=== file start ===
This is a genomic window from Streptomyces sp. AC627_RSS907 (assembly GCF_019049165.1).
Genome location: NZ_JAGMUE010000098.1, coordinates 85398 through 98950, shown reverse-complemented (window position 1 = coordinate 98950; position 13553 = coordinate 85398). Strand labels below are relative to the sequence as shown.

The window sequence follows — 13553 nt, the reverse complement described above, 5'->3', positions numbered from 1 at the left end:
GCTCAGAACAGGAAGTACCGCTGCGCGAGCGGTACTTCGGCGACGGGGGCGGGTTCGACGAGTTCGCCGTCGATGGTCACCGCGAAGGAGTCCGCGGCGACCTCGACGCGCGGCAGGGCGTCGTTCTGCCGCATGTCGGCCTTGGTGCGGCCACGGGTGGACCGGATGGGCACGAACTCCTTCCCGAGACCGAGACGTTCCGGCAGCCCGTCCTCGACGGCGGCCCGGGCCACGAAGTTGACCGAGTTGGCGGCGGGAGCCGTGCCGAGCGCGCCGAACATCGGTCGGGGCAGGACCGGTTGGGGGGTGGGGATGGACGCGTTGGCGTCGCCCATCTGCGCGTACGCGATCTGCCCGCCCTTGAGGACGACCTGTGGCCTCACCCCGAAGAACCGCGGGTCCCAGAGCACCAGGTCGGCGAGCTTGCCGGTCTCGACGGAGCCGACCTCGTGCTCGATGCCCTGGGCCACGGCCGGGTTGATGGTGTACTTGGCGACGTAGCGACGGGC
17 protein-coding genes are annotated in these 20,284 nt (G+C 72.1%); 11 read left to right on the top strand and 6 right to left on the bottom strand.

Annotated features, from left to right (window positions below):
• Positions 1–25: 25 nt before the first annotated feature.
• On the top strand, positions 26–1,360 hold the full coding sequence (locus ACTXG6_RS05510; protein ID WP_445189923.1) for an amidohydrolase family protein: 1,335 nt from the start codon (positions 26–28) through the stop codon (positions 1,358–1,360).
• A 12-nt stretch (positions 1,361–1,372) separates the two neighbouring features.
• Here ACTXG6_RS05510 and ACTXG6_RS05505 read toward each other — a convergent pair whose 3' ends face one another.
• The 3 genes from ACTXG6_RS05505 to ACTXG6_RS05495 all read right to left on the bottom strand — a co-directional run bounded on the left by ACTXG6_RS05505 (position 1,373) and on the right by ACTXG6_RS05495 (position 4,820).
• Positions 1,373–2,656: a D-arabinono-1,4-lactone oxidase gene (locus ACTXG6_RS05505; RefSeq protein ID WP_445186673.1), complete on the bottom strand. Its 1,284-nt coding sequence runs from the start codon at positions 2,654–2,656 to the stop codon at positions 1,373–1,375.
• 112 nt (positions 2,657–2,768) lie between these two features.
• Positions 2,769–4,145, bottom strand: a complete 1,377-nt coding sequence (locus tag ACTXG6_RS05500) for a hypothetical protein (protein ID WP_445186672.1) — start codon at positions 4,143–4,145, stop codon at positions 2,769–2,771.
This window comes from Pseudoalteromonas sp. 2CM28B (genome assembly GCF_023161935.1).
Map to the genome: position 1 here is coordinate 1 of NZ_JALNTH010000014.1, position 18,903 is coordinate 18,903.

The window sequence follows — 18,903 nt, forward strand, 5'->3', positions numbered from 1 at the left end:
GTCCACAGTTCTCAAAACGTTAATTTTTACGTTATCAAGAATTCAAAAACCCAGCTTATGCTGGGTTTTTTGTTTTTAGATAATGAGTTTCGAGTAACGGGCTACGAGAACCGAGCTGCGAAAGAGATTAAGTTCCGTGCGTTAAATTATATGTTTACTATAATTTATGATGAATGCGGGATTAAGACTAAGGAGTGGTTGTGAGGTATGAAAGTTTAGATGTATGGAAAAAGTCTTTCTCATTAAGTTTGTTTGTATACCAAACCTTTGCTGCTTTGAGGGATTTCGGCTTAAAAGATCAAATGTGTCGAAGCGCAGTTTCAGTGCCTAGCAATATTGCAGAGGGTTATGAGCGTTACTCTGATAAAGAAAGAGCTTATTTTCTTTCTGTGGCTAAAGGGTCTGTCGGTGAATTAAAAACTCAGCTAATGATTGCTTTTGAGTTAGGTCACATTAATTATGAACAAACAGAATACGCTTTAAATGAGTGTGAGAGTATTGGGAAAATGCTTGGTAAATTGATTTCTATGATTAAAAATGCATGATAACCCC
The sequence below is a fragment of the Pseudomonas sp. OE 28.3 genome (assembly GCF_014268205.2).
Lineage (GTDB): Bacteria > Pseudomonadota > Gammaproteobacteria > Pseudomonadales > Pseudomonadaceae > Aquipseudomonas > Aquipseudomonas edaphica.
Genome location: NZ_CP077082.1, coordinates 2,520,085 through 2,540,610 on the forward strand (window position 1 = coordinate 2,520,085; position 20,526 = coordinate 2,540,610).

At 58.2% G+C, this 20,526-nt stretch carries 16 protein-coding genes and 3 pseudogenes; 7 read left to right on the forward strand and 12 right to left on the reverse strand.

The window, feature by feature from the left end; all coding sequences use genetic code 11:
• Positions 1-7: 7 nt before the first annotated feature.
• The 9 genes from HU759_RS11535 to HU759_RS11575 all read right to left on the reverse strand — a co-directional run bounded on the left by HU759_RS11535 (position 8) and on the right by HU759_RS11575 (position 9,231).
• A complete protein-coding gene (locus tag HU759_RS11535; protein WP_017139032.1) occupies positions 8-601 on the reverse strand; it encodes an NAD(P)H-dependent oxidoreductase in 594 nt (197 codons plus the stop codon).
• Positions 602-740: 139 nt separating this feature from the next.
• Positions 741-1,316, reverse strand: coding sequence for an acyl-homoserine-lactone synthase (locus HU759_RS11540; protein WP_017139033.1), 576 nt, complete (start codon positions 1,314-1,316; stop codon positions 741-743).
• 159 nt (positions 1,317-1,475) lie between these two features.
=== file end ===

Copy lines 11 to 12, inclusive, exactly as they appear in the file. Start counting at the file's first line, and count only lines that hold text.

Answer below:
• The 3 genes from ACTXG6_RS05505 to ACTXG6_RS05495 all read right to left on the bottom strand — a co-directional run bounded on the left by ACTXG6_RS05505 (position 1,373) and on the right by ACTXG6_RS05495 (position 4,820).
• Positions 1,373–2,656: a D-arabinono-1,4-lactone oxidase gene (locus ACTXG6_RS05505; RefSeq protein ID WP_445186673.1), complete on the bottom strand. Its 1,284-nt coding sequence runs from the start codon at positions 2,654–2,656 to the stop codon at positions 1,373–1,375.